What kind of sugar to use:
- organic cane sugar
- coconut sugar
- Turbinado or sugar in the raw
- brown sugar
- regular white sugar
- pure maple syrup
- Piloncillo (evaporated sugar cane juice in a cone-shape found in Mexican markets).
Make a blend of sugar:
- Bee shared that using a mixture of organic cane sugar, coconut sugar and sea salt is a really nourishing combination to the kefir grains- the pinch of sea salt add healthy minerals! Mix 1 cup cane sugar, 1/2 cup coconut sugar, 1/4 teaspoon sea salt. Then take your 1/4th cup from this mixture.
3. Stir the sugar into the water with a wood spoon until dissolved.
4. Add 1/4 cup water kefir grains to each jar.
Give a gentle stir.
5. Add a big slice of lemon. Now if you are allergic to lemons, sub orange, lime or even grapefruit. The acidity here helps prevent the growth of Kahm yeast – a harmless yeast but one that could affect the taste.
6. Add one prune. These are for better flavor and they also seem to also boost fermentation. They are not imperative, but definitely add if you have on hand.
7. Cover with a thin kitchen towel. It needs to breathe, but you want to prevent little fruit flies from getting in.
8. 1st Ferment. Let them sit on the kitchen counter for 2-3 days. Two days if it’s warm out (in the summer), 3-4 days if it’s cold. Right now in fall, I’m leaving it out for 3 days.
9. Check for sweetness. So after 2-3 days your kefir water should have fermented slightly – and you can check this by tasting it. If it tastes very sweet, then not all the sugar has metabolized and you can ferment it longer. The longer it goes, the tangier it will get and the less sweet. You want it balanced- just subtly sweet with a little bit of tangy. Find your own balance. If you taste no tanginess, it may have not fermented, a sign the kefir grains may not be healthy or alive. Tangy tells you it has fermented.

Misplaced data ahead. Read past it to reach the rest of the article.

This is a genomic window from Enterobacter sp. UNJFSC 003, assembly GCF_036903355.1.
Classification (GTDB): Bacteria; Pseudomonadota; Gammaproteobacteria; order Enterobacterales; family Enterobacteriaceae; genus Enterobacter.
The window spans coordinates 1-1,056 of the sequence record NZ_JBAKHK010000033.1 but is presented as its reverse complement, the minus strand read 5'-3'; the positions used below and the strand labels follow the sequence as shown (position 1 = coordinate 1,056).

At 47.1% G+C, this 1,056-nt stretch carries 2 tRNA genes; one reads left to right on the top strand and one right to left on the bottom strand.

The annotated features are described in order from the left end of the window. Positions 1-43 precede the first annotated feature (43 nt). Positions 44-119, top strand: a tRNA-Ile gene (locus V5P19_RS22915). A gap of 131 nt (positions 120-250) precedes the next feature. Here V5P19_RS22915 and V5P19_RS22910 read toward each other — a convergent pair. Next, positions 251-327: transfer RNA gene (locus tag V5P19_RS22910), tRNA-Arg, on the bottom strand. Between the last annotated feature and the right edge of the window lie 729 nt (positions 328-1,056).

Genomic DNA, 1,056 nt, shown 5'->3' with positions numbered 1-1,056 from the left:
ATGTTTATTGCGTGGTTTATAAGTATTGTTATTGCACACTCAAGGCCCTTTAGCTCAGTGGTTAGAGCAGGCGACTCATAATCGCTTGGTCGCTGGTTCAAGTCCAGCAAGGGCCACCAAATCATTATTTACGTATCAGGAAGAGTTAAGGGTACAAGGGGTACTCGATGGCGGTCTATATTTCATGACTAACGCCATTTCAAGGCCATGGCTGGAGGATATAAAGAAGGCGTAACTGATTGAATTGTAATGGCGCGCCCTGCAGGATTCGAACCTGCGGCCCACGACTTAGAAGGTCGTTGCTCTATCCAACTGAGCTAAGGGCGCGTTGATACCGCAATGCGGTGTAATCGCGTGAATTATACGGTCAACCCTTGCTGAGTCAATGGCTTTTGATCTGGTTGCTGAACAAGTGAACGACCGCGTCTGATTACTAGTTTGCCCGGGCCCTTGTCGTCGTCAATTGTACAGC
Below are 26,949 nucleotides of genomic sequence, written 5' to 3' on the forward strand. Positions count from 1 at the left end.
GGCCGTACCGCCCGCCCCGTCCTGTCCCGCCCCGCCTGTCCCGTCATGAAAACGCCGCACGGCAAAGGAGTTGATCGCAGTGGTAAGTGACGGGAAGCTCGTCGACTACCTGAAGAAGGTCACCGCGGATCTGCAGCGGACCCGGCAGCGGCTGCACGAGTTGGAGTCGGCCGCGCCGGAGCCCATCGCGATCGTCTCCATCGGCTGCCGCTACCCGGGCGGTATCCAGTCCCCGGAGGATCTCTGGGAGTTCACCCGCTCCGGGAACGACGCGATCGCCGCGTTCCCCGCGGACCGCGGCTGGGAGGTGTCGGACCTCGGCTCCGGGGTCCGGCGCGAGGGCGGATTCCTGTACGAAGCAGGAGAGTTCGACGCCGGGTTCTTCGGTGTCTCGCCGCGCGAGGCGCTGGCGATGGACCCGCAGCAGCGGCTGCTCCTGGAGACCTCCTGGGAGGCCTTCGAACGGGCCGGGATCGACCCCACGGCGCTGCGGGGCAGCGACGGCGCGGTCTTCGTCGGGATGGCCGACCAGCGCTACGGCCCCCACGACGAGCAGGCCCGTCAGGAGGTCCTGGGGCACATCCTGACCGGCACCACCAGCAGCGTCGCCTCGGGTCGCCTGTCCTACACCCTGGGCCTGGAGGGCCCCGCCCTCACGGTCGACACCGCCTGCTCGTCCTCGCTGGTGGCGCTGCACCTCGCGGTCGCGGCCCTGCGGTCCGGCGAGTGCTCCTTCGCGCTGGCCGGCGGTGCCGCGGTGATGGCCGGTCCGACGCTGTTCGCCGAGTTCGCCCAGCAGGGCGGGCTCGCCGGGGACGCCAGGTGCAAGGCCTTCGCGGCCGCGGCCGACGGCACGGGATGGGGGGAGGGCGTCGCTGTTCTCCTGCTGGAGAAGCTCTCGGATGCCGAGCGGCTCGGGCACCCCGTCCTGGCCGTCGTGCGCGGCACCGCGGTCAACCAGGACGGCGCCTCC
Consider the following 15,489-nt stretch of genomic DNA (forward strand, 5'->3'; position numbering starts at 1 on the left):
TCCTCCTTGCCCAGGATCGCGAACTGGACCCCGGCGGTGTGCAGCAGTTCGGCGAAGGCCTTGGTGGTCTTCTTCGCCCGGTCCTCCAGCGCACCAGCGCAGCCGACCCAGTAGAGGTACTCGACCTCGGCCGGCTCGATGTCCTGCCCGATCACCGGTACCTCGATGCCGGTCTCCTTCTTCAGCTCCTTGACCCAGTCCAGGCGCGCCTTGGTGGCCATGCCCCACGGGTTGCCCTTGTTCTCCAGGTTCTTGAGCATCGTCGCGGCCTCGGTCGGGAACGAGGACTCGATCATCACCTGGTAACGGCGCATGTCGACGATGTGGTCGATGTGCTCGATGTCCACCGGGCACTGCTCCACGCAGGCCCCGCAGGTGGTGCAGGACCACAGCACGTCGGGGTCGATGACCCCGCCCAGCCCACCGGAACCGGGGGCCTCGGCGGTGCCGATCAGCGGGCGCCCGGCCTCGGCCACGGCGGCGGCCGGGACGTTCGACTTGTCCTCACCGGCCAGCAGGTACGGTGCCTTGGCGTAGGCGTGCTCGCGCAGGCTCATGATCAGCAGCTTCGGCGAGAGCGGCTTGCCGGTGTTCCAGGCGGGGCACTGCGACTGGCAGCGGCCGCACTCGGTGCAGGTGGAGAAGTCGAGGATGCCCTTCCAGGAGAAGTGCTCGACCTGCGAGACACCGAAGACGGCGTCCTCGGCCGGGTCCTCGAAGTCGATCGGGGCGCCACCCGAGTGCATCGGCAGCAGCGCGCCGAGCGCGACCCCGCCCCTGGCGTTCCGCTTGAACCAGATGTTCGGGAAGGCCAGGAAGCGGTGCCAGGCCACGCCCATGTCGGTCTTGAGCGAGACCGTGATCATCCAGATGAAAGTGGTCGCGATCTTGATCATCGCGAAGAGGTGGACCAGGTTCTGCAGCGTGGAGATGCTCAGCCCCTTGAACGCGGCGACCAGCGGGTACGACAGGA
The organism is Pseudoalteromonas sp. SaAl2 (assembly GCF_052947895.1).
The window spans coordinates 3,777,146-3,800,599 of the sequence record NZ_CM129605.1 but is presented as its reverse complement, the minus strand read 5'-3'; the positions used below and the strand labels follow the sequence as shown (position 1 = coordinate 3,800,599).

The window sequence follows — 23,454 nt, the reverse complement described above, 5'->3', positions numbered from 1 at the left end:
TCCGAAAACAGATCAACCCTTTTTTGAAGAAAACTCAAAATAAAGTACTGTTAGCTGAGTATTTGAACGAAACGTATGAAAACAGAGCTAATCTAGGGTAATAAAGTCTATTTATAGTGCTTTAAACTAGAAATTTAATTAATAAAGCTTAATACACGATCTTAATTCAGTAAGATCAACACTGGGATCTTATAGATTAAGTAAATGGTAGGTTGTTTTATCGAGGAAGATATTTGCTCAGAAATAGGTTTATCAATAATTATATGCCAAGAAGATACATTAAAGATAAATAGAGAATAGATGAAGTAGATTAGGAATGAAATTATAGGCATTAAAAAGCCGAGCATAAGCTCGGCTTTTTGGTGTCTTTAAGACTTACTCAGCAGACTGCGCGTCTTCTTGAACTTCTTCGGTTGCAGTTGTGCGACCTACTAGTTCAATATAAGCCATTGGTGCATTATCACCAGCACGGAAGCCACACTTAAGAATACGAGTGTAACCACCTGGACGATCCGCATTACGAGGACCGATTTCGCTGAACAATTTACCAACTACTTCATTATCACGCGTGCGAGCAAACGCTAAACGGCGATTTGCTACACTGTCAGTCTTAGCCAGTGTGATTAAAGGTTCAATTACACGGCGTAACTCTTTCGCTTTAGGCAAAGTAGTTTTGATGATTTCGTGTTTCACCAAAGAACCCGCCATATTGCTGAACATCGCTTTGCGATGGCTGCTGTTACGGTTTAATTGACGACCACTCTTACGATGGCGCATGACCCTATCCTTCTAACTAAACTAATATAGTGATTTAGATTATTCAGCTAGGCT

10. FLAVOR: There is one more step that gives it flavor and makes it effervescent and bubbly.Get your third 2-quart mason jar and place 1- 1 1/2 cups fresh fruit in it — like fresh berries, peaches, apricots, pineapple, plums, concord grapes, apples or pears. You can also add fresh herbs. Then strain both jars of the fermenting kefir into the third clean jar with the fresh fruit in it, straining out the kefir grains (set them aside) filling the jar to a ½ inch from the top. (Save the extra water to store the grains in and place them in the fridge with 1 tablespoon sugar. Add more water to cover.)
11..SECOND FERMENT: Then cover tightly with a lid, and leave on the counter another 24 hours. Your kefir will start bubbling.
During the 2nd Ferment, the water kefir is creating gas and building pressure, which you want it to do – this makes it nice and bubbly, but with the metal lids, you must let out some of the pressure, “burping it” every 6-12 hours or so (depending on the temperature in your kitchen) so the lid doesn’t explode open (yes this happened to me). With a plastic lid, it stays on fine, and the air can escape. If using a metal lid, just screw the top on loosely-until you feel the first resistance- this will allow some air to escape.
WARNING: These metal lids like in the photos above, have pros and cons. They allow pressure to build up, with their tight seal, creating bubbly effervescent kefir, but they can explode if the pressure is not released occasionally. They must be burped! If you need to leave your home and are worried about the jar exploding, simply loosen the lid while you are gone. Place the jar over a bowl to collect any runoff.